- Eating smaller meals (and more slowly) may reduce bloating and indigestion.
- Avoiding trigger foods may help reduce heartburn, indigestion, and IBS symptoms.
- Managing your mental health can also help decrease stress and anxiety. Relaxation methods along with therapy can help if these conditions are regularly contributing to your stomach cramps.
If you experience severe or chronic stomach cramps, see a doctor for further evaluation. As a rule of thumb, any symptom that seems unusual and persists for a long time should be addressed.
Make note of any other symptoms you’re experiencing, such as indigestion, bloating, and excessive fatigue. You should seek immediate medical treatment if you experience stomach cramps along with:
Recurring stomach cramps that last longer than a few days should be evaluated by a doctor.
More severe causes will likely be treated with either medication or surgery.
Medications for certain causes of stomach cramps may include:
- proton-pump inhibitors (PPIs) to reduce stomach acid secretion, which may be prescribed for functional dyspepsia, stomach ulcers, and GERD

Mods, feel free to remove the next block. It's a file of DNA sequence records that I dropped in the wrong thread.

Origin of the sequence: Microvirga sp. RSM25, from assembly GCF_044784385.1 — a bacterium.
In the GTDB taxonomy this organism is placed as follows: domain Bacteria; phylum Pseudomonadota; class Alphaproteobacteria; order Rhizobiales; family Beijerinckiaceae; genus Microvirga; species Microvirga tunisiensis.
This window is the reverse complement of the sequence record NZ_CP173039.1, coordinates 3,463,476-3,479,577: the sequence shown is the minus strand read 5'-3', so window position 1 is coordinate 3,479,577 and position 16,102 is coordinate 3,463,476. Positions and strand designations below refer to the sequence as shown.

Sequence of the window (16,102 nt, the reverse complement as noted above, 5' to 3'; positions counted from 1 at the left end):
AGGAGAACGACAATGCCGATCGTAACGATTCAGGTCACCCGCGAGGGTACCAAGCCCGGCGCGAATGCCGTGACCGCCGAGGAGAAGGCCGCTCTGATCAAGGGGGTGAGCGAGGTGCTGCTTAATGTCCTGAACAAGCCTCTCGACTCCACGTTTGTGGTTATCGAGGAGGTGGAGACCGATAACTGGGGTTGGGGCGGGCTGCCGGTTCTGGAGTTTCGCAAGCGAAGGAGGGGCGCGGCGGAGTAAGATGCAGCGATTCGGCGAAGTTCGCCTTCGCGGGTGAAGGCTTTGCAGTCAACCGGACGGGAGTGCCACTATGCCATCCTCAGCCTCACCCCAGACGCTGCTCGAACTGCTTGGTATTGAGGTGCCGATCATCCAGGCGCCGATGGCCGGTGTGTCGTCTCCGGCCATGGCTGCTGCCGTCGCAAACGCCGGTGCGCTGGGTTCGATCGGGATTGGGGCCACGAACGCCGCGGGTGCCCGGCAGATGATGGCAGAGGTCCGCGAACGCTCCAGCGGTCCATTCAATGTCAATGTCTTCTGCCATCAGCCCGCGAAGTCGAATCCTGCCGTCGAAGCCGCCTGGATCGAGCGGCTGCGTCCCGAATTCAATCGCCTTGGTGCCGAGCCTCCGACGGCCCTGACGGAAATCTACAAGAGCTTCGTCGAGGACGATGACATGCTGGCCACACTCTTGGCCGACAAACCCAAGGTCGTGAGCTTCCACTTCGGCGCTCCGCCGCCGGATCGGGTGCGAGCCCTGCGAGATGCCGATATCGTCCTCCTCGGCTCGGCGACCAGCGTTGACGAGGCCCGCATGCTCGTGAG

- histamine receptor blockers for stomach ulcers and GERD
- antibiotics for ulcer-causing bacteria
- IBD medications, such as immunomodulators, corticosteroids, or biologics
- low-dose antidepressants for intestinal pain, which may be used for anxiety and functional dyspepsia
While often a last-resort treatment, surgery may be required to prevent certain conditions from causing more damage to your digestive tract.
Your doctor may recommend surgery for:
Stomach cramps are a common occurrence in men, and they can be caused by an underlying condition or an acute medical issue.
You should reach out to a doctor if your stomach cramps last for longer than a few days — even if they feel mild.